These differences are there because people who make bikes ask the question "who is going to ride this bike?" Commuters and tourists love self-correcting bikes; racers prefer bikes that help them go through a fast turn or make lightning-quick race moves.
 

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Discussion Starter · #7 ·
Yeah, it just seems that since it has every sign of a low level (stem mounted shifters, low end Suntour, kickstand plate, etc) bike it would have been designed with the Sunday driver in mind. That`s OK though- the main thing I want out of the bike is to get somewhat accustomed to skinny wheeled bend-over bikes so I don`t feel 100% out of place while I`m trying to test drive new stuff in the fall. Still not quite the style I have in mind for a more permanent ride, but much closer.
 

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Mystery.

rodar y rodar said:
Yeah, it just seems that since it has every sign of a low level (stem mounted shifters, low end Suntour, kickstand plate, etc) bike it would have been designed with the Sunday driver in mind.
Of course, that's the amazing thing about all this: for many years now, 99% of these quick-handling bikes have been sold to people who don't race and have no intentions of ever doing so. So even the lower-level stuff has to have "the look." Similar to those pro-level digital cameras people buy to take the same crappy snapshots with that their parents took with a $20 Kodak Instamatic . . :D
 

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wim said:
Of course, that's the amazing thing about all this: for many years now, 99% of these quick-handling bikes have been sold to people who don't race and have no intentions of ever doing so. So even the lower-level stuff has to have "the look." Similar to those pro-level digital cameras people buy to take the same crappy snapshots with that their parents took with a $20 Kodak Instamatic . . :D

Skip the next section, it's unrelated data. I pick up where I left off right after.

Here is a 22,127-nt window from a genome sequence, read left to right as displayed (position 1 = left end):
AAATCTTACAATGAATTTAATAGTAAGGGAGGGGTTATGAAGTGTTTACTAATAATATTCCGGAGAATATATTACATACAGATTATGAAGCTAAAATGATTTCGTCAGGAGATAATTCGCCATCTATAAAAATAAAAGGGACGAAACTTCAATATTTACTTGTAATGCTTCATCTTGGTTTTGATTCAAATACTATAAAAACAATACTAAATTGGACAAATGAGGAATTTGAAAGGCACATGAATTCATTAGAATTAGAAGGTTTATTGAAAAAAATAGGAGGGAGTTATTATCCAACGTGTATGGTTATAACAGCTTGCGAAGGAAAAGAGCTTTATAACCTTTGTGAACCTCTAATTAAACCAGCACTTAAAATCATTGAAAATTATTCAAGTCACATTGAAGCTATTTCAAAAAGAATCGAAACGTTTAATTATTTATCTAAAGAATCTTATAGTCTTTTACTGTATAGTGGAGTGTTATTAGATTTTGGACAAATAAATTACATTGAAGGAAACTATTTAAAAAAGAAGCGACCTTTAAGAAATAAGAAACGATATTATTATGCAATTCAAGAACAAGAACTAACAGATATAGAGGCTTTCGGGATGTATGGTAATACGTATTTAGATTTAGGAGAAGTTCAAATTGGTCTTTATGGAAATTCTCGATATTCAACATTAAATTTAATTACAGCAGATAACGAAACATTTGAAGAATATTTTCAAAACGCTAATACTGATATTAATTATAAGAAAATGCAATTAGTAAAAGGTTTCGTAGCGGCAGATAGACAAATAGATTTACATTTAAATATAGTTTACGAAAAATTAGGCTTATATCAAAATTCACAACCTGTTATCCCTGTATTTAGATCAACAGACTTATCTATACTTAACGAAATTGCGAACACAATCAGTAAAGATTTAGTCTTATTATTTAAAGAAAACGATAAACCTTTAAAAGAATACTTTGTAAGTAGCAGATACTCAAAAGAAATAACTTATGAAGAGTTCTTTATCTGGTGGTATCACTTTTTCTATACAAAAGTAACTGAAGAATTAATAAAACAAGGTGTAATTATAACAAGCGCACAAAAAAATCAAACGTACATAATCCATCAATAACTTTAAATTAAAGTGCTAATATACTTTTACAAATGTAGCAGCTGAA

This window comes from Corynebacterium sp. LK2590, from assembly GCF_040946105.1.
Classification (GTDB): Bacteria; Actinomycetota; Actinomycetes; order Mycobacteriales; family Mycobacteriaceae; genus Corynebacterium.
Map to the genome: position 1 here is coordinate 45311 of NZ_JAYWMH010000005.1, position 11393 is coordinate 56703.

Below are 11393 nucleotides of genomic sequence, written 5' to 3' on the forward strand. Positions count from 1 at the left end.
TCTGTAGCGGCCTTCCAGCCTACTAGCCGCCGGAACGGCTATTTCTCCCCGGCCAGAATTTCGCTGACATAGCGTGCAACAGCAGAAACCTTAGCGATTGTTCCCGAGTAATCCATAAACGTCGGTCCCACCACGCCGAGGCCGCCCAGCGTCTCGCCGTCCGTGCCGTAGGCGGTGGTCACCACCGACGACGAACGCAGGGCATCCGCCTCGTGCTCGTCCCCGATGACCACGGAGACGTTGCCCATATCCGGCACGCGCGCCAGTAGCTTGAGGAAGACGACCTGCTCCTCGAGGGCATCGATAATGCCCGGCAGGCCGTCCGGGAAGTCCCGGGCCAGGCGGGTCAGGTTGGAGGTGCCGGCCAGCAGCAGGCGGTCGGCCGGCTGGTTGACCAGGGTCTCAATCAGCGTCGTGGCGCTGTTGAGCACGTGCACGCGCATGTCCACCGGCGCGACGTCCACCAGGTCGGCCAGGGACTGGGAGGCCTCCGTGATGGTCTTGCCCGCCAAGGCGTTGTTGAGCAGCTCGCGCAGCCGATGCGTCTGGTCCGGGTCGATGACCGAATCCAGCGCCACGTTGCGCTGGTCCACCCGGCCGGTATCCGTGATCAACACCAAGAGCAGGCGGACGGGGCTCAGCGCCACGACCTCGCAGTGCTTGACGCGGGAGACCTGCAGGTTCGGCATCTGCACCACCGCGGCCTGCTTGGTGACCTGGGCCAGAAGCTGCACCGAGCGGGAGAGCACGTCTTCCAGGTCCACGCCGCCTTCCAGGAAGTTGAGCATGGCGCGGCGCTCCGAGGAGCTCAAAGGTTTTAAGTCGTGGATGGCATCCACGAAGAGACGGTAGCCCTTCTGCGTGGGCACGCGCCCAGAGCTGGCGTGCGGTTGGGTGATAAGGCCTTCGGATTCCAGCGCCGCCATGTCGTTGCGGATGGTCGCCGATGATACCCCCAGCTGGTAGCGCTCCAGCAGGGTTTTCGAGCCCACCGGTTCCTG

I'm w/wim here--the racer look has made a lot of people unhappy who might have become regular riders (and customers) if the bike manufacturers would give them what they NEED instead of what they think looks cool--lower gears, more comfortable riding positions etc.
Depending on your budget, a couple of things you might check:
--15-inch bars are very narrow, only about 38cm (they're typically measured center-to-center, so yours may be even narrower than that). I ride 48s, and most people use something in the 42-44 range. Wider bars might help.
--An old bike probably has a quill stem, the kind shaped like a 7, that can be raised and lowered easily. If the bars are low, try raising them as far as you can (watch for the "MIN INSERT" mark on the stem and don't go past it). New stems are still available in shops, though they're not used much anymore (there's nothing wrong with them; the change was mainly a marketing gimmick).
If you can't find the parts you need cheaply at a shop, try looking in thrift shops like Salvation Army or Good Will. At least around here, you can buy whole, usable bikes for $10-$50, cannibalize what you need and recycle or re-donate what's left. I've fixed up several old bikes that way for casual-riding friends and some neighborhood kids.